The event included both MMTers and Sovereign Money proponents. It was a great event, and I think everyone got a lot out of it, even the Sovereign Money people.
Here is a photo of us, with Warren (somewhat ironically) holding up a Positive Money shirt. Notice smiling non-Brits on one side, unsmiling Brits on the other (hee hee hee):
One of the pleasures of the evening (for me at least) was hearing Warren making a careful, line-by-line criticism of the book Where Does Money Come From?, published by the New Economics foundation. I’ve heard little but praise for that book, which I believe to contain a number of misleading statements. So it was reassuring to hear Warren taking issue with it.
Ralph asked Warren if he could write his criticisms up into a review of the book. Warren replied by asking why people were always trying to give him more work, which is fair enough! But I take Ralph’s point; it would be nice to have a written version of the criticisms to refer to. Thus I’m going to try to present, in my own words, the gist of a few of the comments I remember Warren making on the first two chapters of the book.
Please be aware that I’m going on nothing but memory here – I became too engrossed to take notes. I’ve listed the sections of the book Warren was criticising and quoted the relevant passages. The criticisms are, of course, in my own words.
I’m going to put this up and then invite others who were present at the event (including Warren) to correct me where they think my memory has failed, so please check back to see what has come up.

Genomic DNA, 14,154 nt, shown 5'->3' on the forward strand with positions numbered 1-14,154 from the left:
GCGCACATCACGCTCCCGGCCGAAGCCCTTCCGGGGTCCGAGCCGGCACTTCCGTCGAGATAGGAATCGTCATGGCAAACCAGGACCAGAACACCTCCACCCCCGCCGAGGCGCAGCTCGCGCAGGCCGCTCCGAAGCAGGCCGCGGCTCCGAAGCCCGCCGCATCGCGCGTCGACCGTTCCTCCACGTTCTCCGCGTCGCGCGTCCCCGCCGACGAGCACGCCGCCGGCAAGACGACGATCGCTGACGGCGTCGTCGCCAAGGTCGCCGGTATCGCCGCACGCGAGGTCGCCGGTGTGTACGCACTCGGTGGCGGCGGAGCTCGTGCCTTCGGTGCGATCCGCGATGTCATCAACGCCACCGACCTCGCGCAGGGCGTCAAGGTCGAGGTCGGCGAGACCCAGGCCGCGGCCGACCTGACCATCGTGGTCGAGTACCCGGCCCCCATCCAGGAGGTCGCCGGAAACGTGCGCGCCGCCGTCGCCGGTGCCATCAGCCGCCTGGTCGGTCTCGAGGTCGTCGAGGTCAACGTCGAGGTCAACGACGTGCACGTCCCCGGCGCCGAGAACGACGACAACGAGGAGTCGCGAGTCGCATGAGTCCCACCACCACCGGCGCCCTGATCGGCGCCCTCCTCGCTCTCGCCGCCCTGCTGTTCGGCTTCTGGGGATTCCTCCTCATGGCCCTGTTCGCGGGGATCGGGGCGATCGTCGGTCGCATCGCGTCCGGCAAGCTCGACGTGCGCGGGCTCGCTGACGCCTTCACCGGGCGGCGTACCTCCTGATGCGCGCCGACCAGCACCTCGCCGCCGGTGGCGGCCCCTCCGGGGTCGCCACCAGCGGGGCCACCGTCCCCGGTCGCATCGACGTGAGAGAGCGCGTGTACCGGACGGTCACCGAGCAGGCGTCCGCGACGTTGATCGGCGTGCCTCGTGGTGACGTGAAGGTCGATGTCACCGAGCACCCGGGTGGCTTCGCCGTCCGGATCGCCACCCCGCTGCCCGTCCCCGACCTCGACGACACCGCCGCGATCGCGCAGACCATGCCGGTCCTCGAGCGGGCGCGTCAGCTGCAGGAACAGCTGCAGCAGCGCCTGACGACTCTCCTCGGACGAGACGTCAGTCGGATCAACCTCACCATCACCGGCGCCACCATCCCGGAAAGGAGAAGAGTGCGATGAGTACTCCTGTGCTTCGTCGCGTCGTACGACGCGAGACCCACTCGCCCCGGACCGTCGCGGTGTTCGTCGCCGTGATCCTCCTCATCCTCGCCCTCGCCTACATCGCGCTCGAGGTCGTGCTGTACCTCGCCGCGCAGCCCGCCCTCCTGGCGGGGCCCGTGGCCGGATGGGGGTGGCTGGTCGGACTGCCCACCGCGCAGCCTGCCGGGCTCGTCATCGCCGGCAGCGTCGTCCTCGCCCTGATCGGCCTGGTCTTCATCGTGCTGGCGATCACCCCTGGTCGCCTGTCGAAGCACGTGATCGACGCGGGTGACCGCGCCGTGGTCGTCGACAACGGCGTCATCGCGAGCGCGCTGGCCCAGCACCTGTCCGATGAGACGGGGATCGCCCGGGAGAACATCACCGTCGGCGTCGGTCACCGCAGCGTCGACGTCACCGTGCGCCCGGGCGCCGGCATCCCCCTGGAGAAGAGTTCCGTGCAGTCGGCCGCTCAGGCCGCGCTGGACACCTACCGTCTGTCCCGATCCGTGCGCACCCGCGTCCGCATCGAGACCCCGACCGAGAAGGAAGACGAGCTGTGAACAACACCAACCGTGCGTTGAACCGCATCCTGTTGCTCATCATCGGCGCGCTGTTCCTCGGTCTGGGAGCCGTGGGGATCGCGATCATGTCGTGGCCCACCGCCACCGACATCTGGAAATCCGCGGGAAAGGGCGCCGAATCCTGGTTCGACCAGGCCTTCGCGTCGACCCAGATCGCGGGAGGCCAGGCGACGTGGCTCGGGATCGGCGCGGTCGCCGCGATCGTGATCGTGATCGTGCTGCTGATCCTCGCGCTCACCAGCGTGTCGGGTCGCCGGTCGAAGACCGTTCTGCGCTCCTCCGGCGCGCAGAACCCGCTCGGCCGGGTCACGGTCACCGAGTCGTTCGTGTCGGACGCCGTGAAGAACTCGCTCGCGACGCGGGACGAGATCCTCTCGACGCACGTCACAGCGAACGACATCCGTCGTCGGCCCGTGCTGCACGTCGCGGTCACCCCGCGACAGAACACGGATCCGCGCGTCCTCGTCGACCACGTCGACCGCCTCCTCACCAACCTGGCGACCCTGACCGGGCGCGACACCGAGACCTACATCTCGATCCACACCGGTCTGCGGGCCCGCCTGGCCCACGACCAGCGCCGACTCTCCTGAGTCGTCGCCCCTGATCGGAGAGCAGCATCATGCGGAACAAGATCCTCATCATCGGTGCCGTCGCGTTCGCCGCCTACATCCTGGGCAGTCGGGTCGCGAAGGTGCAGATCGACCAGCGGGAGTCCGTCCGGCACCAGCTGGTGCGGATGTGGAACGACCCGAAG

1.2.1 The money supply and how it is created
Defining money is surprisingly difficult.
So why bother defining it? You only end up getting into Scholastic disputes about whether credit cards, payslips, McDonalds vouchers count as money. Why not just say “cash” when you mean cash, “bank deposits” when you mean bank deposits, “Treasury bonds” when you mean Treasury bonds, etc.?
New money is principally created by commercial banks when they extend or create credit, either through making loans, including overdrafts, or buying existing assets.
This only follows from defining money in a particular way. So it doesn’t have the sort of operational significance the book gives it.
Physical cash accounts for less than 3 per cent of the total stock of circulating money in the economy. Commercial bank money – credit and coexistent deposits – makes up the remaining 97 per cent.